Tracking Rails Main (2/2)
Update the Gemfile
The current application is locked to
6.0.1. I will be skipping 6.1
this time and going from
6.0.1 to the main branch. The Gemfile
generated by the rail-6
rails new command recommends using
github: 'rails/rails' but that throws an error looking for
correct Gemfile change includes the
gem 'rails', github: 'rails/rails', branch: 'main'
bundle update, just like when moving from 6.0 to 6.1, bundler has a ton of
dependency errors. Unlike the other codebase, which was locked to versions,
unraveling the dependency (which turned out to be
tzinfo) was as simple
as allowing a single
'~> 1.0 to pass
$ rvm use ruby-3 $ bundle install ruby_dep-1.5.0 requires ruby version >= 2.2.5, ~> 2.2, which is incompatible with the current version, ruby 3.0.0p0 $ bundle update
The bundle didn’t work across ruby versions, but updating the bundle fixed the dependencies.
rails s returns a stack trace:
undefined method `reference' for ActiveSupport::Dependencies:Module (NoMethodError)
There’s a PR on the
devise repository that addresses the problem, so for the time
being we will reference the branch. That line ends up looking like:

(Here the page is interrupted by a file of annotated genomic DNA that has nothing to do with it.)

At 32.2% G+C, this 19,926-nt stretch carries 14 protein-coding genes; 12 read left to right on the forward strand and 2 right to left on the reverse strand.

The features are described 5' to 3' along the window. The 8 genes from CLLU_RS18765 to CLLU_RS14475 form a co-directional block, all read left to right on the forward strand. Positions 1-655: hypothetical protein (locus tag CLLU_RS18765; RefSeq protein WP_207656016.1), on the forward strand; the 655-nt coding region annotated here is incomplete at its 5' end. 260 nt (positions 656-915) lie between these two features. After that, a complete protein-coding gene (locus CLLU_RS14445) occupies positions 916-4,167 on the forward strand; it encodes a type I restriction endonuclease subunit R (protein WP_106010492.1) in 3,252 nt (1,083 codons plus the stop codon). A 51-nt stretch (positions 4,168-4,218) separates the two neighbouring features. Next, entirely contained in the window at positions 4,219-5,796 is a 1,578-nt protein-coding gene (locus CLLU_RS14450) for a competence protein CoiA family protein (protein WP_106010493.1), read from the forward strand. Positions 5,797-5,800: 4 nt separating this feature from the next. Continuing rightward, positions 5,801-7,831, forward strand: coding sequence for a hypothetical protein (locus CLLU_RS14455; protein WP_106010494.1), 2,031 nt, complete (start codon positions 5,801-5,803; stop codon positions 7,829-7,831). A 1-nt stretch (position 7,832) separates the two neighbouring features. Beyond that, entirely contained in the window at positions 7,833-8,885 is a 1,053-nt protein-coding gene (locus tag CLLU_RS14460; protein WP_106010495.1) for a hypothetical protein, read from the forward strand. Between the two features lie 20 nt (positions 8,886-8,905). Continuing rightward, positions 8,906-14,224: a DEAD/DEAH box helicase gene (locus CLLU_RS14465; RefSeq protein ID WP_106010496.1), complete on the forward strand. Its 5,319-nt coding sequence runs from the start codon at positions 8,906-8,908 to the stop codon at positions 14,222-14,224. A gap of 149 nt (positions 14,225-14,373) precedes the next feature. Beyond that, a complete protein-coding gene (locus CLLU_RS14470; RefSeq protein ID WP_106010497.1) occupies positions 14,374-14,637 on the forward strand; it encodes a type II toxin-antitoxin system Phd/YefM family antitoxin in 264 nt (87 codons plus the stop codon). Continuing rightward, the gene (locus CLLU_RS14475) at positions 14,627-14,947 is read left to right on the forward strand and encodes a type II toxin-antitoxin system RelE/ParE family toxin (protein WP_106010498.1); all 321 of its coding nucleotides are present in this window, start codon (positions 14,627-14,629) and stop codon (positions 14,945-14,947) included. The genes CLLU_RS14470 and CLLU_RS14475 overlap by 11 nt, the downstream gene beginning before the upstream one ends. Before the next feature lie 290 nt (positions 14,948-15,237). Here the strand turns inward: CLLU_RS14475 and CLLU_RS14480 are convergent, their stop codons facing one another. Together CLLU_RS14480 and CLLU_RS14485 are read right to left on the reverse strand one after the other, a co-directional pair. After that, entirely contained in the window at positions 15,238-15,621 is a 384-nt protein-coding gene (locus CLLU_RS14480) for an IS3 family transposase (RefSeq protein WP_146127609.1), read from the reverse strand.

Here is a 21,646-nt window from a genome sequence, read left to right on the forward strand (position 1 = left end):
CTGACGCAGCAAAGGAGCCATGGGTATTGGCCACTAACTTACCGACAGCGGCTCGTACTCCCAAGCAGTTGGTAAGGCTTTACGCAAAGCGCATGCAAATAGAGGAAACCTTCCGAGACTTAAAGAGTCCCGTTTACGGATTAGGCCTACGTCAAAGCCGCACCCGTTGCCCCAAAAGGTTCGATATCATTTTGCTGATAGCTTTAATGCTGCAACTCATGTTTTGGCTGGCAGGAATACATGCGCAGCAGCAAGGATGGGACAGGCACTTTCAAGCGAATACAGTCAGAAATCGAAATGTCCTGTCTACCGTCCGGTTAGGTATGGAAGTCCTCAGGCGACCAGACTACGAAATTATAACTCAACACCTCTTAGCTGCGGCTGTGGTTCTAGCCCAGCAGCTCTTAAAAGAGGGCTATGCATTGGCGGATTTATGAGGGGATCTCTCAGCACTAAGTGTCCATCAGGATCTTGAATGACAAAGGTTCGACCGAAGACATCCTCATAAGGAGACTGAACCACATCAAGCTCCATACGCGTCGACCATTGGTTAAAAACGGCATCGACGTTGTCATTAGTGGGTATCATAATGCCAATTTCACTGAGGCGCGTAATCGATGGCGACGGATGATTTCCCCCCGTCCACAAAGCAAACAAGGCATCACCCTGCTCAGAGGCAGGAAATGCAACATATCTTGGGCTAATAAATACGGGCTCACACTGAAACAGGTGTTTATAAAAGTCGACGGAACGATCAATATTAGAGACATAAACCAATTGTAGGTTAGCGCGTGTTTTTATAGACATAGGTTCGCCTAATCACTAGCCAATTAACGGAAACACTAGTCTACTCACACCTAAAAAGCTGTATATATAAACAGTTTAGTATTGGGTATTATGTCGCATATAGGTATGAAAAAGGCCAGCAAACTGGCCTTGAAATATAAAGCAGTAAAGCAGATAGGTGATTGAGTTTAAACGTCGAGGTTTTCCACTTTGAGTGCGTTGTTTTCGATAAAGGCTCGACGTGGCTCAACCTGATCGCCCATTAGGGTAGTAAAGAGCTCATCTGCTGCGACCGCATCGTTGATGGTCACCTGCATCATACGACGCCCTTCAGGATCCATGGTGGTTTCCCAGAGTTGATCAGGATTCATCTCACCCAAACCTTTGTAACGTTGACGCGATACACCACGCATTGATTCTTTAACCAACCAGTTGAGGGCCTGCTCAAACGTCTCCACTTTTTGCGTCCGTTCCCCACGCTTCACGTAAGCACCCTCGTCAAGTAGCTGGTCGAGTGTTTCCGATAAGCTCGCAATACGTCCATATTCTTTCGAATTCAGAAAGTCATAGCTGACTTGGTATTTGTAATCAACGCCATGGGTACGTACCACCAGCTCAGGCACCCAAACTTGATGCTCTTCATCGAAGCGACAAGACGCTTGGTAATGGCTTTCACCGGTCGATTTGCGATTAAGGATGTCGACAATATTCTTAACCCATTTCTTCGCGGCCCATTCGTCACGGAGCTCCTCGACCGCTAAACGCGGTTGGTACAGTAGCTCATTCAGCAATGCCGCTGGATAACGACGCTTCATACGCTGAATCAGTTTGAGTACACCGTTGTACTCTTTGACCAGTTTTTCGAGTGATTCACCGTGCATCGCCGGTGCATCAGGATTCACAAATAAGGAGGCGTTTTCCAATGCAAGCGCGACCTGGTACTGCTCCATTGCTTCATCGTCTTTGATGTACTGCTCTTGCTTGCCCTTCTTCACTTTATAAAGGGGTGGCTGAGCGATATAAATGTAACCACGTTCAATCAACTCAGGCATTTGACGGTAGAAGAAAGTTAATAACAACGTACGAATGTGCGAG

gem 'devise', github: 'ghiculescu/devise', branch: 'patch-2'
That ends up fixing the pre-boot failures of our rails app, but I don’t want to leave this reference any longer than I need to. I get enough chatter in my inbox, so I set a custom notification setting for the issue. I opt-in for Merged notices to see when I can set my branch to ‘heartcombo/devise’ master and eventually a released rubygem.
I perform a yarn system update, rebuild my npm packages and relaunch rails.
A few page loads go well, and then I start my
sidekiq job processor only to have
ActionCable message broadcast take down the processor. According to
[this rails issue], the
messages: hash is interpreted as a keyword argument in
3.0.0. A couple squiggly lines later, and the processor works.
No matter how complex the application is, ruby and rails updates can be painful.
:main branch of rails, I’m hoping with incremental pain, it never
becomes as overwhelming as Part 1.
See the changes on Github.com